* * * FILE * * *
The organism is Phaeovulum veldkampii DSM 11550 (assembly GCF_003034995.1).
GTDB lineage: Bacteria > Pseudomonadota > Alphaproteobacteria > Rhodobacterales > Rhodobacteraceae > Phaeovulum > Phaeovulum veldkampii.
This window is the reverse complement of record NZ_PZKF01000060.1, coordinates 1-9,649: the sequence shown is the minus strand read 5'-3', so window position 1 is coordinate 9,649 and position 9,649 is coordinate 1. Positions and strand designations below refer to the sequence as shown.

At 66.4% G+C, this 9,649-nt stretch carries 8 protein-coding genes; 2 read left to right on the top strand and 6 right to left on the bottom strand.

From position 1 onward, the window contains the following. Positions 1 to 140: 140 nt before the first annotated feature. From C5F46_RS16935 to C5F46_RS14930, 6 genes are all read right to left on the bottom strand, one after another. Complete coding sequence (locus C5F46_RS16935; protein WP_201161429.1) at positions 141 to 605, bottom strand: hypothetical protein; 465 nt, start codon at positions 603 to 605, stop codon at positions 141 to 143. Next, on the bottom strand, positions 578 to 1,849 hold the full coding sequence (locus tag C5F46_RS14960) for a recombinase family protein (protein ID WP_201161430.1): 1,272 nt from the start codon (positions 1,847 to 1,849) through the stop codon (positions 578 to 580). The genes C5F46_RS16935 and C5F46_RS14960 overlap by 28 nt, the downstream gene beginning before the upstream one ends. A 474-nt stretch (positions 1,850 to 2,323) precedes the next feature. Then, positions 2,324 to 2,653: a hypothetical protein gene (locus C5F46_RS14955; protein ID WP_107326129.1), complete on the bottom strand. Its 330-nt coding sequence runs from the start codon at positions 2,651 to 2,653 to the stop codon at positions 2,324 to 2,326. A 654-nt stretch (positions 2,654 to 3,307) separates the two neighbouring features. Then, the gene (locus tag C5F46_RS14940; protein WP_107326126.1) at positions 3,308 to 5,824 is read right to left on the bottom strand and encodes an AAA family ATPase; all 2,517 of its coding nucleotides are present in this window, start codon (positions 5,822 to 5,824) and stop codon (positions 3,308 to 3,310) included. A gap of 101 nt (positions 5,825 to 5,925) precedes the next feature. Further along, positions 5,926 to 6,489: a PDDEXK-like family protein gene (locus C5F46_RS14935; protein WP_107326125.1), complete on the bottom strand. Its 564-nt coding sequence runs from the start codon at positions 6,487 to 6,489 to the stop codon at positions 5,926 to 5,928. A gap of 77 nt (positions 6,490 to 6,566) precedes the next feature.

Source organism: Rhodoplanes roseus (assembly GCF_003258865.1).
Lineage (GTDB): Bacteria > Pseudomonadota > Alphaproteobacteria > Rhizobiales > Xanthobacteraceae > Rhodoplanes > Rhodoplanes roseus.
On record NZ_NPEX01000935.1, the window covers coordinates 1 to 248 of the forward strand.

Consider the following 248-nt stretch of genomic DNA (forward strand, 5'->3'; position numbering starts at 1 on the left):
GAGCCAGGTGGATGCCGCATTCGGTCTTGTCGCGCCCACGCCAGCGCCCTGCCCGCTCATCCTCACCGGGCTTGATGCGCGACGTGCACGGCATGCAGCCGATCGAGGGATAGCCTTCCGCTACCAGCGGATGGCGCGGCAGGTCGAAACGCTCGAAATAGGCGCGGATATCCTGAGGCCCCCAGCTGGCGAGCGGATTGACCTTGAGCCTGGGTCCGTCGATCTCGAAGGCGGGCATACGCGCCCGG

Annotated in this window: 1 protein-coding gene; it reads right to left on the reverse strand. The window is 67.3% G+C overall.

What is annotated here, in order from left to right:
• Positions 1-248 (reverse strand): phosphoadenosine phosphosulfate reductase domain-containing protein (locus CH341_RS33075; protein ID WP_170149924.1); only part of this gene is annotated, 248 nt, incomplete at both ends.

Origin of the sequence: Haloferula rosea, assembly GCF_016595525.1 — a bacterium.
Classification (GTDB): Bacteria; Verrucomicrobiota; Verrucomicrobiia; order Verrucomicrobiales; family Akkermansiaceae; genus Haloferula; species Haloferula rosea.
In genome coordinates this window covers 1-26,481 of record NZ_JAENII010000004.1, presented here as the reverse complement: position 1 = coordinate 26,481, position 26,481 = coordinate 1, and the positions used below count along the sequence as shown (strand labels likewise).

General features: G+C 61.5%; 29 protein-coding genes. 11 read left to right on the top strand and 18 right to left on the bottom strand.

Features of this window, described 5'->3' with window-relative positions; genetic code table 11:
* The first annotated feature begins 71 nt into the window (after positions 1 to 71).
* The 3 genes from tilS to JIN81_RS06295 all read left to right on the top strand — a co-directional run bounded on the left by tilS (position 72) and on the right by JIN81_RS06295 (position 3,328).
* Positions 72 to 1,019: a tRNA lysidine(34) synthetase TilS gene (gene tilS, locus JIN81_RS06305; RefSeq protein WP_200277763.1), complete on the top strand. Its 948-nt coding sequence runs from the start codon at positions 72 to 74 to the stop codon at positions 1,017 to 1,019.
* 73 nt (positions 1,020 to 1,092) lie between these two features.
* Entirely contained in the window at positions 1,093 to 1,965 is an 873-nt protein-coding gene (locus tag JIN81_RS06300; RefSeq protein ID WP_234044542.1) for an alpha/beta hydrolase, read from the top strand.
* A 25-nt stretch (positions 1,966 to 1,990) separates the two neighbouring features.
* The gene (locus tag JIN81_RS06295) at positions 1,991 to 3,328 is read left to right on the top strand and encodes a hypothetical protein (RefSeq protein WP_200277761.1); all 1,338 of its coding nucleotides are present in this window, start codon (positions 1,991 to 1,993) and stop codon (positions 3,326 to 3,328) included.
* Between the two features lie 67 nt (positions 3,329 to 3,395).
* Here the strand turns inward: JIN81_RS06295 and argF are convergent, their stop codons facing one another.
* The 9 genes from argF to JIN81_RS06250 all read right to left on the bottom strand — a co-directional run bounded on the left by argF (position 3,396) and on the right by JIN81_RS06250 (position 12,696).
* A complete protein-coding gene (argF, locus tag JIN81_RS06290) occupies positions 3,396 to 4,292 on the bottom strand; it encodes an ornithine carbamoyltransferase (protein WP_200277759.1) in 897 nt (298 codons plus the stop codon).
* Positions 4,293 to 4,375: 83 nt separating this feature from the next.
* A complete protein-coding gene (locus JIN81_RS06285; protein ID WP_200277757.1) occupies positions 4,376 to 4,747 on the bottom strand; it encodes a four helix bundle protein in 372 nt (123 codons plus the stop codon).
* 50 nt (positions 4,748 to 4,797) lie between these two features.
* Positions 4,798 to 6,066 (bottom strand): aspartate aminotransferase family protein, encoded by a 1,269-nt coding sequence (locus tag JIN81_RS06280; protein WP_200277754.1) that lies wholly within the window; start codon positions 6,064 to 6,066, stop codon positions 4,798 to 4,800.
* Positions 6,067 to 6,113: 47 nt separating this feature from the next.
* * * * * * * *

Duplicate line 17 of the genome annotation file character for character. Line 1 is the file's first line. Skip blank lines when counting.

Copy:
General features: G+C 61.5%; 29 protein-coding genes. 11 read left to right on the top strand and 18 right to left on the bottom strand.